Another principle of Slow Leadership

A key decision for everyone is to choose the correct amount of detail you need to be involved in. Getting this wrong causes waste of time and effort. If you need to be aware of fine detail, but you rush it and skim over only the broadest elements, chances are the project will go wrong. You‚€™ll not only have to go back over the detail you skimped, but it will take even longer because you‚€™ll also need to correct mistakes. If you get too close to the nitty-gritty, you‚€™ll create a blockage and drive others mad. The principle of Right Perspective offers the answer.

High-speed leaders typically stick to either the weeds or the mountain tops. They don‚€™t allow themselves time to choose the correct perspective. They‚€™re in too much of a rush. Habit takes the place of judgment. They do the obvious, because they have no time to think of anything better.

The prima donna, ‚€œI‚€™m above all of that‚€Ě types refuse to handle—or even show interest in—anything that smacks of detail. They wave it away with a handful of strategic position papers. Since they can‚€™t be bothered to understand what others need, their instructions are usually vague and laced with the latest jargon. No one knows what they want, so lots of futile work is done while subordinates try to guess.

Why do they do this? Because they‚€™re obsessed with proving they‚€™re strategic thinkers and top executive material. Their actions, of course, prove the opposite, which is why they keep trying to maintain the strategic smokescreen. Or they‚Äôre too lazy and incompetent to do more that talk in jargon and generalities, while trying to prove their superiority.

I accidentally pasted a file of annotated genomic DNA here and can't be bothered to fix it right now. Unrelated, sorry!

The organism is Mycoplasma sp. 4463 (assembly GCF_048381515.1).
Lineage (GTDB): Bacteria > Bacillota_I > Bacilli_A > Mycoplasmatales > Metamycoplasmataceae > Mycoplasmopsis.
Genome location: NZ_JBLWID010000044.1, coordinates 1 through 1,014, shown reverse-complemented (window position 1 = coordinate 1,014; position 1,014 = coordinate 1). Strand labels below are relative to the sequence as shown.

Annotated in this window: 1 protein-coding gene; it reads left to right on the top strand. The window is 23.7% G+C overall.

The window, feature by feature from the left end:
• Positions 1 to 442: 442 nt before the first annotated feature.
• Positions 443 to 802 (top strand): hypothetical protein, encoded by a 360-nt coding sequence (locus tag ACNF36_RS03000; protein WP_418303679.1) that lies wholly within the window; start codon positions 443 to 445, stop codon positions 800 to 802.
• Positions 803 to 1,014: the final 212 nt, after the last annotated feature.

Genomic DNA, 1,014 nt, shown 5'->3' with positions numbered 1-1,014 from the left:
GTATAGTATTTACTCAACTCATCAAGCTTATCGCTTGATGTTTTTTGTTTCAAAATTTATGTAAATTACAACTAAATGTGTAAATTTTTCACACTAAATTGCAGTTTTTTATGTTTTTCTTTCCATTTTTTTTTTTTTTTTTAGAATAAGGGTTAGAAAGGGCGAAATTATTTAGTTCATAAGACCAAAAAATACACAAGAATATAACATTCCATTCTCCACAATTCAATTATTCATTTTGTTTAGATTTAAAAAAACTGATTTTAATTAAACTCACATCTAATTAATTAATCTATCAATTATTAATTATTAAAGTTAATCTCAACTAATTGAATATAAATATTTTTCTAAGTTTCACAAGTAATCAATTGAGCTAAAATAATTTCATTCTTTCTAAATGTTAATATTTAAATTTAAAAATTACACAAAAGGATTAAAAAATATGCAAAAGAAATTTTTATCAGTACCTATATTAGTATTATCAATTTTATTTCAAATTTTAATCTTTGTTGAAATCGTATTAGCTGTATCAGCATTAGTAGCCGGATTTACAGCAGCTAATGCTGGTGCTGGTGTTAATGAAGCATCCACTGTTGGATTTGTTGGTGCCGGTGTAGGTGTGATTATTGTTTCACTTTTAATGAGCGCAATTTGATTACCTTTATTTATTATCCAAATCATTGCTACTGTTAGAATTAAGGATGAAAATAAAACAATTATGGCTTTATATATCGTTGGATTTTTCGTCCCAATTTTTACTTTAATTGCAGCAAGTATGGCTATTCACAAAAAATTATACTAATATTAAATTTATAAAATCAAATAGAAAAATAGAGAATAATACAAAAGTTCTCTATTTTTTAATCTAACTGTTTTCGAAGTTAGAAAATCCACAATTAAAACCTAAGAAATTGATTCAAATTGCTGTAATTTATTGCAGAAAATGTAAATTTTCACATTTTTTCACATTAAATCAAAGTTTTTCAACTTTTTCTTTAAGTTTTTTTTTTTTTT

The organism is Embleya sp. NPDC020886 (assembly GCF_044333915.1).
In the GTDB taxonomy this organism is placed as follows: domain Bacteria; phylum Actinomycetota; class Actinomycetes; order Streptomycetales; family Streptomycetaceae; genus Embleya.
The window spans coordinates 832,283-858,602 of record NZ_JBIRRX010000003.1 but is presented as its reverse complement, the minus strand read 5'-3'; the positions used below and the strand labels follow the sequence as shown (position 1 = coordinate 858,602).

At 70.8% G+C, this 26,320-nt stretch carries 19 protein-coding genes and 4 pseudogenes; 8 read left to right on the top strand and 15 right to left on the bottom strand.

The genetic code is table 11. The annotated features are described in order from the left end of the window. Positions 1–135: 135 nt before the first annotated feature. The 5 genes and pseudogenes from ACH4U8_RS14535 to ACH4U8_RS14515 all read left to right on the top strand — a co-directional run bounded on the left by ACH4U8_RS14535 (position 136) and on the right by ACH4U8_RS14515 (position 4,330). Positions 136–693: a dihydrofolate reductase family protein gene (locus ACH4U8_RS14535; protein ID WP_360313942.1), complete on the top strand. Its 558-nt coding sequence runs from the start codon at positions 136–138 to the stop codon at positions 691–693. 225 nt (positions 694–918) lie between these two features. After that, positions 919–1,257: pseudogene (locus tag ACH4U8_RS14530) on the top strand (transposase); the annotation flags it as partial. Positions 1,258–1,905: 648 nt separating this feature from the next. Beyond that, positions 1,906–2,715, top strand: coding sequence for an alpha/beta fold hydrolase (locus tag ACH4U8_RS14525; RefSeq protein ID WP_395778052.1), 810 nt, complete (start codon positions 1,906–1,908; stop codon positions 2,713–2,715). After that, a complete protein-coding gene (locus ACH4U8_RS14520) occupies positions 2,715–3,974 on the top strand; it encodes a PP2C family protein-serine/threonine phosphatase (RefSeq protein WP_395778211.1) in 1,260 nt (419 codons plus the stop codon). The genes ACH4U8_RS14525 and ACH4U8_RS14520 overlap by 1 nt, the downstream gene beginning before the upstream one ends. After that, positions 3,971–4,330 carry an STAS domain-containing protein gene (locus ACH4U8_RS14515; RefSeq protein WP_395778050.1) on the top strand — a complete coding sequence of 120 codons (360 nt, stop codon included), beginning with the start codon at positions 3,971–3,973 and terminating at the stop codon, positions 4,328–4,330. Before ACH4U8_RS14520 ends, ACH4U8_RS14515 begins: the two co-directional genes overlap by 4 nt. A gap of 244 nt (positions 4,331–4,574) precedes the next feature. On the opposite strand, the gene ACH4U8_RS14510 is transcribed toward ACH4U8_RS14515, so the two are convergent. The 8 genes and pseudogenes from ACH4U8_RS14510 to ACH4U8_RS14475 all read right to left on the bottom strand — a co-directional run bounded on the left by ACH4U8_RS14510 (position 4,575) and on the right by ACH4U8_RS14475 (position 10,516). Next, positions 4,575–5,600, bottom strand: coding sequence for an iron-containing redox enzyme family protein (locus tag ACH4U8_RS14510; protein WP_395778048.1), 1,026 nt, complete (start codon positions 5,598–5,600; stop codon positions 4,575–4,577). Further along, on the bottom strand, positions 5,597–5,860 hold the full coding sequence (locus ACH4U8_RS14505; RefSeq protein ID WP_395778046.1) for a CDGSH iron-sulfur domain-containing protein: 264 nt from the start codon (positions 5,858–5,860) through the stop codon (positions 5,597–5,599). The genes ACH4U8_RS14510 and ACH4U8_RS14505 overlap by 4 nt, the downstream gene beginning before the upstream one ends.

The obsessive detail checker

If you‚€™re the type who spends all your time down in the weeds on just about every job, you‚€™ll be overworked, harassed, and hated by every subordinate. Part of showing trust is the readiness to stand back and let others get on with handling work for you.

The obsessive, ‚€œI know you can‚€™t do anything right without me‚€Ě types hold everyone up while they insist on being involved with every detail. Since they‚€™re chronically overworked as a result, this can stop progress for days or weeks until they can get to it. Despite this, they work eighteen hour days checking and reworking what others have done before. They trust no one but themselves. They cannot delegate to save their lives.

Why? Because they‚€™re either terrified they may not be needed if others prove that they can do the work without them, or obsessed with avoiding risk.

Right Perspective

The Slow Leadership principle of Right Perspective says that how you see and deal with anything depends on what it is and what is involved. You take enough time to work this out. You don‚€™t resort to habit or convention. You don‚€™t give in to personal paranoia or obsessions. Still less do you indulge in the kind of haste or macho posturing that denies everyone the chance to see things clearly.

Slow Leaders choose according to the circumstances. They can handle detail or broad visions, as required. They take time to discover what others need to get the job done right. They check people know what to do, and have the information and resources they need, then let them get on with it. As a result, the work gets done right first time, saving everyone effort and stress.

As so often, ‚€œslow‚€Ě turns out to be the real ‚€œfast.‚€Ě

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